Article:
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Chapter 16

Chapter 16 Textbook Notes

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Sociology 2169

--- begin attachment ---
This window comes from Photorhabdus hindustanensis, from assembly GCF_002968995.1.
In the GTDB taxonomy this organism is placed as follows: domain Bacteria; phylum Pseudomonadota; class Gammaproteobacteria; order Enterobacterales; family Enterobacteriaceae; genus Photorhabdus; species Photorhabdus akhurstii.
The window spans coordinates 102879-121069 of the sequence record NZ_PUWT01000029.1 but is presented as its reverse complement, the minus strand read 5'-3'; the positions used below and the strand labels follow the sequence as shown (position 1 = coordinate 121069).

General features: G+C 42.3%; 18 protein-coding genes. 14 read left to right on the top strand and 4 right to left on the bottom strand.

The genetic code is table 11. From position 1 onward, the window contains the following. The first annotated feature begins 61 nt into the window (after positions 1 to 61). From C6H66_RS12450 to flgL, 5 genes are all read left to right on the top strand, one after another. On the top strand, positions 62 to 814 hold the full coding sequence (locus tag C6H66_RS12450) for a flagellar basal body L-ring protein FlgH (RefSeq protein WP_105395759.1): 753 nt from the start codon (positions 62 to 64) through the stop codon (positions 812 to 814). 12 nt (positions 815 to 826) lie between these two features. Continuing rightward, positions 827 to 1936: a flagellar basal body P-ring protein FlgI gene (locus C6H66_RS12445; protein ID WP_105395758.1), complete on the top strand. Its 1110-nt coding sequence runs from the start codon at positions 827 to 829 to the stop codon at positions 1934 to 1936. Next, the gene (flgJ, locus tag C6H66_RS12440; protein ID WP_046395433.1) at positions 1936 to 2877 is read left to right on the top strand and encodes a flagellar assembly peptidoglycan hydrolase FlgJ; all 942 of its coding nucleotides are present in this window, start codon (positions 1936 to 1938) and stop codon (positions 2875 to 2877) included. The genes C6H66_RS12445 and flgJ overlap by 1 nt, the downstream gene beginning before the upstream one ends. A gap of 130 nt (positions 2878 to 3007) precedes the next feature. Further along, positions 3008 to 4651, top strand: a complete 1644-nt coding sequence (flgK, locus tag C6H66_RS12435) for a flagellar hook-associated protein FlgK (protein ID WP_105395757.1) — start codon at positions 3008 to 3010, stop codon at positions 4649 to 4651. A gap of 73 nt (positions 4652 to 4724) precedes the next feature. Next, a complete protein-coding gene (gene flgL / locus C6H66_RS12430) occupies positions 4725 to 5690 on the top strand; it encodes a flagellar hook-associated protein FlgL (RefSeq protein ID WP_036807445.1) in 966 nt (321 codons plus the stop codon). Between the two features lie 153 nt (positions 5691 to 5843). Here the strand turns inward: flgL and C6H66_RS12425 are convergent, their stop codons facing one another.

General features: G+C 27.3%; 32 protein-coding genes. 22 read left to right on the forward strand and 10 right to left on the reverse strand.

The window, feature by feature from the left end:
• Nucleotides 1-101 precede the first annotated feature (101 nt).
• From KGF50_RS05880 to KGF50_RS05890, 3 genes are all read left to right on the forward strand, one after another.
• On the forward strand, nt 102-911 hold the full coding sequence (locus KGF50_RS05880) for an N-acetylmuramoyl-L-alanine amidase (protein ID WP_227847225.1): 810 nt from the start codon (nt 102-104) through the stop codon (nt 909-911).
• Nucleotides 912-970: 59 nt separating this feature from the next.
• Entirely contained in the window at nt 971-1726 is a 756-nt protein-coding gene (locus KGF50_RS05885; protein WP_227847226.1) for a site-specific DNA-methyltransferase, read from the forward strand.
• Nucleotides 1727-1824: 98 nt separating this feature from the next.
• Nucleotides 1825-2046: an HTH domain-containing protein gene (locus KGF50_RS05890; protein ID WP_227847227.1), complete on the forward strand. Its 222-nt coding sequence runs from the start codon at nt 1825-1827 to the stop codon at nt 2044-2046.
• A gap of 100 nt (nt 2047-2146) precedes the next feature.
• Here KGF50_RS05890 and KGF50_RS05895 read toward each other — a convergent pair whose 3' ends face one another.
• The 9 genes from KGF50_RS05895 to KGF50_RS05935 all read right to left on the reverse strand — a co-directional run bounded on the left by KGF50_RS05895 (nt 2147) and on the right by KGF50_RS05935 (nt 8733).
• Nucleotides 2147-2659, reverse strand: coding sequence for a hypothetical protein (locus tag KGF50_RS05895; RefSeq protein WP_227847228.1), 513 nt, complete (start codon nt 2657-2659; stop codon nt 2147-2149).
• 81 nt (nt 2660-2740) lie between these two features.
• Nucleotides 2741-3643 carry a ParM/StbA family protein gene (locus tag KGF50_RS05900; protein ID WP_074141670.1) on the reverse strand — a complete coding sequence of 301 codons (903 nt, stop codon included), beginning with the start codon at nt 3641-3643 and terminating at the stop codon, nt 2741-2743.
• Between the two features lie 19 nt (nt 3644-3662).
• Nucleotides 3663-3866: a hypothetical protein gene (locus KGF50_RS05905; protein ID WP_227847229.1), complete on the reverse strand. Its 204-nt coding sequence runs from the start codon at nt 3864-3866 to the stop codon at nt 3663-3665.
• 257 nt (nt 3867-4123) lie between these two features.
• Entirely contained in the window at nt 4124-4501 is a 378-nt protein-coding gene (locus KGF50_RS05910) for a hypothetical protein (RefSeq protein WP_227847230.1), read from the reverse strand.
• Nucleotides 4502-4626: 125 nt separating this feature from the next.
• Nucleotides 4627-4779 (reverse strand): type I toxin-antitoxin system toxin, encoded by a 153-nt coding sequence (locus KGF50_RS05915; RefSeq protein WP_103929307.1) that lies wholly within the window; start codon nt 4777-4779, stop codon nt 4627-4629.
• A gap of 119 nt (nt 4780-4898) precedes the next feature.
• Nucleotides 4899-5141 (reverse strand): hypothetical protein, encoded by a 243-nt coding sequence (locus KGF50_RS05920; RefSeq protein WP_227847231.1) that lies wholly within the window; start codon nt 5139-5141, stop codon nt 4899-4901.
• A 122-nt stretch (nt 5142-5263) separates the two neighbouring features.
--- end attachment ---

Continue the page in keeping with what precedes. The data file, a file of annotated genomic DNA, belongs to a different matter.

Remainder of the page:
Sociology Work and Industry Chapter Sixteen Unpaid Domestic and Volunteer Work Work is what we do out of the home for pay Unpaid Domestic Labour Domestic labour activities essential to maintain and reproducing individuals, families, and their residences o Includes: meal prep, cleaning, and laundry o Makes sure we can function from day to day It can be done for pay, most likely it is a private concern Can be argued that domestic labour is socially essential and valuable Paid work contributes to economy and society, but without domestic work that could not be done It is necessary for the survival of human beings and societies Relationship between paid work and unpaid work Karl Marx o if a worker works today, tomorrow he must again be able to repeat the same process in the same conditions as regards health and strength o Labour power regenerated through domestic labour o To survive meet the needs that are socially defined and central to our habits and degree of comfort o Must reproduce to produce future workers o For paid work to happen, domestic labour must be performed Opposite is true: unpaid work could not be done without the money generated through paid work o Paid work involves the expenses of labour power to produce goods and services, in return for a wage, unpaid work produces labour power through the expenses of labour and the consumption of capitalists goods and services Interdependent and indispensible Men primarily responsible for paid work, women primarily responsible for unpaid work o Root for gender inequality in our society Men able to draw on womens unpaid domestic labour to maintain labour power Womens lower involvement in paid work, keeps them dependent and subordinate to men The Nature of Domestic Labour Domestic labour has two key components interrelated and dependent o Meeting the household needs o Producing labour power Three sets of tasks: o Housework essential to maintain individuals and their home o Childbearing and childrearing having and raising children o Consumption work making ends meet, entailing money management and shopping, through which wages and other income are exchanged for goods and services Housework Preindustrial Ontario women combined their work of cooking and cleaning for their families with other work o Combine housework with some other productive work o Married women became to concentrate on domestic labour, while their husbands and sometimes children focused on employment outside the home Housework = full time job o Difficult and time-consuming physical labour Housework became easier with technological changes shortened the amount of time it took to do a single chore o Automatic washers and dryers, dishwashers, electric stoves and ovens, and vacuum cleaners With changes...standards of cleanliness increased Now: housework can be seen as a part time job because many work are working outside of the home Housework can be centered around five tasks: cleaning, shopping, cooking, washing up, and washing clothes o Some other tasks can be done by men: household, lawn, and garden maintenance and home improvement activities Nature of housework depends on class o Middle class people have a different experience than impoverished settings Class can shape amount of household labour people do o Richer households did more household work and more likely to do tasks with their own labour o Poorer households rely on informal sources of labour Racialization and economic status can shape who has time and ability to perform domestic labour o Women of colour unable to spend much time on domestic labour for their own families as they get paid to do domestic labour for others Can be socially isolating, monotonous and fragmented work The experience of that type of work is subdivided into a series of unconnected tasks Type of work is frustrating and routine never ending work o Can have autonomy determine what they do and when Downside: ensuring that they tasks get done Today: people are spending much less time on housework than they used to Because housework can be linked with doing the work for the ones they love, it gives them a sense of value and meaning as an expression of care and love Increased and altered by presence of children Childrearing Childrearing requires a lot of effort Close parental involvement is essential Spending time with children is increasingly socially valued o Strong social norms concerning childrearing that shape both the activity and our feelings about it Raising children is guided by the mothers intuition and their love For fathers: time with children is seen as a pleasant break from the demands of the world Raising children is hard work and is guided by three social beliefs: o Mothers should be central caregivers o Children should receive lots of time, energy, and material resources (kids come first) o Childrearing is more important than paid work lead to a rise in work-family conflict, marginalize the role of fathers and others in the childrearing process, and encourage people to expand a lot of labour on childrearing Society is guided by intensive mothering appropriate child rearing is child-centred, expert- guided, emotionally absorbing, labour-intensive, and financially expensive o Social ideal that fundamentally shapes parenting o Puts pressure on the mother and marginalizes the fathers role in childrearing o Heavy time investments in childrearing despite womens paid work commitments Raising children is seen as a scientific process parents are encouraged to pay attention to their physical, social, and emotional needs, while enhancing their cognitive, social, and gross motor and fine motor skill Mothers are emotionally involved and attached to their children which leads them to want to raise a healthy child Childrearing = labour intensive o Tasks are amorphous and difficult to quantify and identify o Occur during the 24-hour day o Can add mental labour worrying, processing information, and managing the division of labour As child grows, parent tend to spend less time dressing and bathing, and mor